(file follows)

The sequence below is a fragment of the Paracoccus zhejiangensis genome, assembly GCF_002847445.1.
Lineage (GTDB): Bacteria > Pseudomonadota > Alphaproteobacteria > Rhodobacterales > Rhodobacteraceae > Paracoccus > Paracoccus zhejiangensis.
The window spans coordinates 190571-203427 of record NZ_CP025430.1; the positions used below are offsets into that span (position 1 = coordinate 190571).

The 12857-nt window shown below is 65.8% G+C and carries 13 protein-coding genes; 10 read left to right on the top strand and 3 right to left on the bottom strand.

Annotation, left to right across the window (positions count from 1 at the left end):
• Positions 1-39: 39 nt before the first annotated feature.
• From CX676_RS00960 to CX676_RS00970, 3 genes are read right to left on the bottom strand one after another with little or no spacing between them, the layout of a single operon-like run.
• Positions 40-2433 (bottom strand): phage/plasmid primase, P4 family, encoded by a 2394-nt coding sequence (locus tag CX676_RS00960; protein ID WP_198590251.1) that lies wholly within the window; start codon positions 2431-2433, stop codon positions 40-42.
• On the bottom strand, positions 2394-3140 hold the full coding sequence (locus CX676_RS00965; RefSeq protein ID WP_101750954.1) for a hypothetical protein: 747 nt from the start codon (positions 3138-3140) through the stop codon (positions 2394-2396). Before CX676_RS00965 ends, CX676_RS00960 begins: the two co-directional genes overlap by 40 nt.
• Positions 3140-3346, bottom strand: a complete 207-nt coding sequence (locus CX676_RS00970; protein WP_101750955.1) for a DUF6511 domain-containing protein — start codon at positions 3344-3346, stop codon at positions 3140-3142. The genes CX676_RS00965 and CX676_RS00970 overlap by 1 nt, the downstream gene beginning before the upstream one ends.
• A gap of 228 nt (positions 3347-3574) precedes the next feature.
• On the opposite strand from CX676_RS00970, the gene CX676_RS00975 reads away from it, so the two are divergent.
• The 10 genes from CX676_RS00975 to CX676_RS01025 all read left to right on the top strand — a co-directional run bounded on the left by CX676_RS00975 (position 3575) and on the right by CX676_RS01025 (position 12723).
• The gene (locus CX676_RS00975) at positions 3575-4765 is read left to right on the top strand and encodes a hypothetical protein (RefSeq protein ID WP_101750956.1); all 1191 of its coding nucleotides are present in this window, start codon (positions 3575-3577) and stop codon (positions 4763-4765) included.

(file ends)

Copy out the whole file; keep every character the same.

The sequence below is a fragment of the Paracoccus zhejiangensis genome, assembly GCF_002847445.1.
Lineage (GTDB): Bacteria > Pseudomonadota > Alphaproteobacteria > Rhodobacterales > Rhodobacteraceae > Paracoccus > Paracoccus zhejiangensis.
The window spans coordinates 190571-203427 of record NZ_CP025430.1; the positions used below are offsets into that span (position 1 = coordinate 190571).

The 12857-nt window shown below is 65.8% G+C and carries 13 protein-coding genes; 10 read left to right on the top strand and 3 right to left on the bottom strand.

Annotation, left to right across the window (positions count from 1 at the left end):
• Positions 1-39: 39 nt before the first annotated feature.
• From CX676_RS00960 to CX676_RS00970, 3 genes are read right to left on the bottom strand one after another with little or no spacing between them, the layout of a single operon-like run.
• Positions 40-2433 (bottom strand): phage/plasmid primase, P4 family, encoded by a 2394-nt coding sequence (locus tag CX676_RS00960; protein ID WP_198590251.1) that lies wholly within the window; start codon positions 2431-2433, stop codon positions 40-42.
• On the bottom strand, positions 2394-3140 hold the full coding sequence (locus CX676_RS00965; RefSeq protein ID WP_101750954.1) for a hypothetical protein: 747 nt from the start codon (positions 3138-3140) through the stop codon (positions 2394-2396). Before CX676_RS00965 ends, CX676_RS00960 begins: the two co-directional genes overlap by 40 nt.
• Positions 3140-3346, bottom strand: a complete 207-nt coding sequence (locus CX676_RS00970; protein WP_101750955.1) for a DUF6511 domain-containing protein — start codon at positions 3344-3346, stop codon at positions 3140-3142. The genes CX676_RS00965 and CX676_RS00970 overlap by 1 nt, the downstream gene beginning before the upstream one ends.
• A gap of 228 nt (positions 3347-3574) precedes the next feature.
• On the opposite strand from CX676_RS00970, the gene CX676_RS00975 reads away from it, so the two are divergent.
• The 10 genes from CX676_RS00975 to CX676_RS01025 all read left to right on the top strand — a co-directional run bounded on the left by CX676_RS00975 (position 3575) and on the right by CX676_RS01025 (position 12723).
• The gene (locus CX676_RS00975) at positions 3575-4765 is read left to right on the top strand and encodes a hypothetical protein (RefSeq protein ID WP_101750956.1); all 1191 of its coding nucleotides are present in this window, start codon (positions 3575-3577) and stop codon (positions 4763-4765) included.